By Ben Rosario
The House of Representatives on Wednesday approved on third and final reading House Bill 7773 that seeks to institutionalize the Pantawid Pamilyang Pilipino Program as an anti-poverty tool of the country.
House of the Representatives (Manila Bulletin File Photo)
With 196 affirmative votes and six negative votes, HB 7773 or the Pantawid Pamilyang Pilipino Program Act was finally approved nearly a decade after former president and now Speaker Gloria Macapagal-Arroyo initiated the anti-poverty program.
HB 7773 consolidated at least 30 bills and one resolution that won strong bipartisan backing. Authors included Reps. Alfred Vargas (PDP-Laban, Quezon City); Bellaflor Angara Castillo (LDP, Aurora); Salvio Fortuno (NP, Camarines Sur); Winston Castelo (PDP-Laban, Quezon City); Mikee Romero (1-Pacman Partylist); Fredenil Castro (NUP, Capiz); Rozzano Rufino Biazon (PDP-Laban, Muntinlupa City); Gus Tambunting (PDP-Laban, Las Pinas City) and Arroyo.
Vargas, vice chairman of the Committee on Appropriations, said the bill defines the poor as those households whose income falls below the poverty threshold as defined by the National Economic Development Authority.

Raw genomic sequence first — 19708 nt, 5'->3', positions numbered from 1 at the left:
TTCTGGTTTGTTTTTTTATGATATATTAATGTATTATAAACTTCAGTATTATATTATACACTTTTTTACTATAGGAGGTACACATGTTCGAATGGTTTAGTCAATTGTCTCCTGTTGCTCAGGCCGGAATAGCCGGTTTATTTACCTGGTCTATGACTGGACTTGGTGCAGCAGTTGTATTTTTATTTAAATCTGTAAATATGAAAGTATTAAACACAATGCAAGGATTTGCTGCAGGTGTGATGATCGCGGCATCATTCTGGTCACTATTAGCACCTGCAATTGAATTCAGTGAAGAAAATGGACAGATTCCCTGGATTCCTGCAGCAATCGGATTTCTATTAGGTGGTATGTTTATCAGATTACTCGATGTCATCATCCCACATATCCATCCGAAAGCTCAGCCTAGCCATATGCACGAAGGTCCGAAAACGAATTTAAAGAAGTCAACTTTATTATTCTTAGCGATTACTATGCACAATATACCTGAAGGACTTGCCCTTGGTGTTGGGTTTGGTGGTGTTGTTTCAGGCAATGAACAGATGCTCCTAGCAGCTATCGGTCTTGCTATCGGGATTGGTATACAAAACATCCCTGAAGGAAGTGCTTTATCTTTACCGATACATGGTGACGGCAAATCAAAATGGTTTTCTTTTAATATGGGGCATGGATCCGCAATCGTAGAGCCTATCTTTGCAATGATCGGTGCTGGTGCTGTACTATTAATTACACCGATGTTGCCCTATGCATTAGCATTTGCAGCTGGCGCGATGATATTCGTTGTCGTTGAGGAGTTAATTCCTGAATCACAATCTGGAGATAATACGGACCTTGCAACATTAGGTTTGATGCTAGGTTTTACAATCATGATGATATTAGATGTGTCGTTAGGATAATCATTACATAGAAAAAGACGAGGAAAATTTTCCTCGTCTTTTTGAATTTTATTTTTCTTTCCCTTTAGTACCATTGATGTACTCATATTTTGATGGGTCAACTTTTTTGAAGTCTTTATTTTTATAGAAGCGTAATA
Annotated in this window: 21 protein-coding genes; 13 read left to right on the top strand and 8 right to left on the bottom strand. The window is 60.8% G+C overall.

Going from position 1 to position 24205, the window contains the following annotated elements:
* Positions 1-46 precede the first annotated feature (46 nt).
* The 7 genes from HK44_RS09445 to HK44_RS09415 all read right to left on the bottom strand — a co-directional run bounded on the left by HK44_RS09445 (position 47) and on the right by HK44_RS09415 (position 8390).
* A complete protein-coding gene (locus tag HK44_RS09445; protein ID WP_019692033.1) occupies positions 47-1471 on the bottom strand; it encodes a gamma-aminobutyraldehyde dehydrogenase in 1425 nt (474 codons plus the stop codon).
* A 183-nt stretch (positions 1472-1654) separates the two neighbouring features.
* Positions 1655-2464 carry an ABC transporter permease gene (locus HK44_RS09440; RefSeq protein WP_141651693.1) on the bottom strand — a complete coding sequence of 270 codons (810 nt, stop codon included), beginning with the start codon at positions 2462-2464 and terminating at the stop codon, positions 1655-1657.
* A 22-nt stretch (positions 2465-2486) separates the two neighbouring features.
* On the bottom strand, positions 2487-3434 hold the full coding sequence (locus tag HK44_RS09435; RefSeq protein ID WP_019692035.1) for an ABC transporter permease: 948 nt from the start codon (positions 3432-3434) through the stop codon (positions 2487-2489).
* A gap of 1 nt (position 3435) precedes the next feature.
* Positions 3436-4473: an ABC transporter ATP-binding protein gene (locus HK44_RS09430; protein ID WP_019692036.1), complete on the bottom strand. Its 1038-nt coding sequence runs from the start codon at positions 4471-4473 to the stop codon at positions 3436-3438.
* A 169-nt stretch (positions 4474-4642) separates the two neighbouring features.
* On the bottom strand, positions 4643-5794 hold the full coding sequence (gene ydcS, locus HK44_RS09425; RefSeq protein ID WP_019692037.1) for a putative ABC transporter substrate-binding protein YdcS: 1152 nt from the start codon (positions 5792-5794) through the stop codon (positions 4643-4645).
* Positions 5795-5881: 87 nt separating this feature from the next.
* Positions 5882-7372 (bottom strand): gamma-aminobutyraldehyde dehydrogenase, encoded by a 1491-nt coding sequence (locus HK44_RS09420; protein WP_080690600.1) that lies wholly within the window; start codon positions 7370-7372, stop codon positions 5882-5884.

Under the bill, the Department of Social Welfare and Development is mandated to select qualified households on a nationwide basis using a standardized targeting system. The DSWD is also directed to revalidate qualification of beneficiaries every three years.
A lump sum conditional cash transfer of P2,2000 per month shall be granted by government to household-beneficiary for health and education expenses.
According to Vargas, the measure proposes to prioritize investments on human capital, provide resources, and improve delivery of services, particularly on education, health, and nutrition.
“With the goal of breaking the inter-generational poverty cycle, the program provides financial support to poor households so they can invest on their children’s education and health,” he explained.
On the other hand, Castelo stated that among the conditions set for beneficiaries include taking children up to five years old to receive regular preventive health check-ups and vaccination.
Deworming should be availed of for youths from one to 18 years old.
Castelo explained that beneficiaries will also have to make sure that children from five to 18 years old are enrolled in elementary, secondary classs at least 85 percent of the school period.
Further, pregnant women must avail of pre- and post-natal care while one responsible person in the family is required to attend family development sessions conducted by the DSWD at least once a month.
Vargas and Castelo lauded their colleagues for the solid support that the measure received during the plenary voting.